Learning to be truly kind can be a lifelong task. Studies show that the desire to help or comfort is an innate part of the human psyche, that empathy is one of our most enduring traits, but as a parent faced with trying to foster these traits in a child, you may feel like you are grasping at the utterly indescribable. How do you teach something like that?
It turns out that lessons of love and respect for fellow human beings are taught primarily by example. If you want to teach your child to be kind to others, you must do so yourself.
It is not quite that simple of course. For one thing, it can be extremely difficult to foster completely generous responses in yourself and in your home. There are many reasons; after all, for us to be less than kind to each other, especially when it comes to words. It is best therefore, to begin working on creating an atmosphere of kindness and respect around your child as early as possible. Over time you will find that it becomes easier and that you slip less. In addition to knowing that you are modeling the correct behavior for your child, you will see your life improve in many imperceptible ways.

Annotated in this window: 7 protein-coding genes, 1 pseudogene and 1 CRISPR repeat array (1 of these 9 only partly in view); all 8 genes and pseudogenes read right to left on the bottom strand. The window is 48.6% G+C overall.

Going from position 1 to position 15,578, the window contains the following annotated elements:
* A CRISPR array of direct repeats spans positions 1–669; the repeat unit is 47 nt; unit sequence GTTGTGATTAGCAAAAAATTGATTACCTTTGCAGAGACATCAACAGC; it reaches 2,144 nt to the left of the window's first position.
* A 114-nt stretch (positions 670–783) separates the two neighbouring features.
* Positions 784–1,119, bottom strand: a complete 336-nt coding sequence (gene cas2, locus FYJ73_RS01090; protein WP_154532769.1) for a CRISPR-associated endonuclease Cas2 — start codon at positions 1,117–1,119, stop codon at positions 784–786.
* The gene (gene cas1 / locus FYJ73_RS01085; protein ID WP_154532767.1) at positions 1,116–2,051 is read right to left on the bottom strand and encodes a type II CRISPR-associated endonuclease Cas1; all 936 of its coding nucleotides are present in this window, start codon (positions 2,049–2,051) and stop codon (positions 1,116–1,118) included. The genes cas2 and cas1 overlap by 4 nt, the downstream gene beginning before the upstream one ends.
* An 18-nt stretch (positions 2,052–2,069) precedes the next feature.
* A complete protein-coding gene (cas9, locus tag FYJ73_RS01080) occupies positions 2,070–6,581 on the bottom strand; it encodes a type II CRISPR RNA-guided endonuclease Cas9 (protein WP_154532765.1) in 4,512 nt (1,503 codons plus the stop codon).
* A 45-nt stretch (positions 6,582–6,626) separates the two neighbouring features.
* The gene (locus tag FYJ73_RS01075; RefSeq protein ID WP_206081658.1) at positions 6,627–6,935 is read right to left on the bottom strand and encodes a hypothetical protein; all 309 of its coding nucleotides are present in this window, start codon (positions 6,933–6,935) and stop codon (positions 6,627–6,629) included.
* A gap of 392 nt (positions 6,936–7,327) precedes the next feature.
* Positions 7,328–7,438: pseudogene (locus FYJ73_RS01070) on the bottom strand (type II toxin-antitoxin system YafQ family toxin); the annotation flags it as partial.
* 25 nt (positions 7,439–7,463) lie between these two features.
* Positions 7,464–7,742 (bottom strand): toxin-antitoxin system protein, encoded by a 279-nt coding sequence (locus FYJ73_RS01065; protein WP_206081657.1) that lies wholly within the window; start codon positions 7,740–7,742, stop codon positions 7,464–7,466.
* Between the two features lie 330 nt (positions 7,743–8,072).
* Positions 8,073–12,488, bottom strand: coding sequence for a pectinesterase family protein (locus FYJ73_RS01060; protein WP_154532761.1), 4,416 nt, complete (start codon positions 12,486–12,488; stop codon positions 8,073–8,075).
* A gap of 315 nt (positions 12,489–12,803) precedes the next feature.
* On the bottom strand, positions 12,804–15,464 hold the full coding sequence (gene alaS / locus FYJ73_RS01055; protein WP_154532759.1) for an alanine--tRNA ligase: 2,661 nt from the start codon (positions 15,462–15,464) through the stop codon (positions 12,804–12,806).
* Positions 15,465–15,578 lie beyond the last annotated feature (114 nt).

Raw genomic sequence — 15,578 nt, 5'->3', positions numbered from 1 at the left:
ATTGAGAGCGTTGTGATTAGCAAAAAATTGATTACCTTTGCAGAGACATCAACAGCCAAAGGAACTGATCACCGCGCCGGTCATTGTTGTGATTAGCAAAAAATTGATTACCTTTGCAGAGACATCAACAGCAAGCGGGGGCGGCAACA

You can begin modeling kindness, empathy, and respect at home. Take care when you choose your words and actions around your child and other members of the household. Address arguments and disagreements with modulated tones and reasonable responses. Avoid behaviors like shouting and name-calling. That way your child will learn how to treat others even in emotional situations and you will have a solid example to direct your child’s attention to when discussion the subject.
In order for your child to learn to be kind to others, they must have encounters with other people and children. This is why it is so important to arrange for play dates or even preschool. If your child is never around other children, then they will not be able to experiment with the concepts of respect, empathy, and kindness that you are trying to teach. When you and your child leave the house for any reason, be on the alert for teachable moments. Note your child’s reactions to the words and actions of others and try to relate them to appropriate concepts and ideas.
If your child displays kindness or empathy, praise them enthusiastically so that they know they have done well. If your child reacts to someone else’s misfortune by laughing however, ask them to consider how that person might be feeling and whether or not it is okay to laugh at them. It will take time to for these skills and ideas to become rooted in your child’s behavior, but you will begin to see some results right away. Just remember that this is a process and keep working to teach your child how the become the best person that they can.
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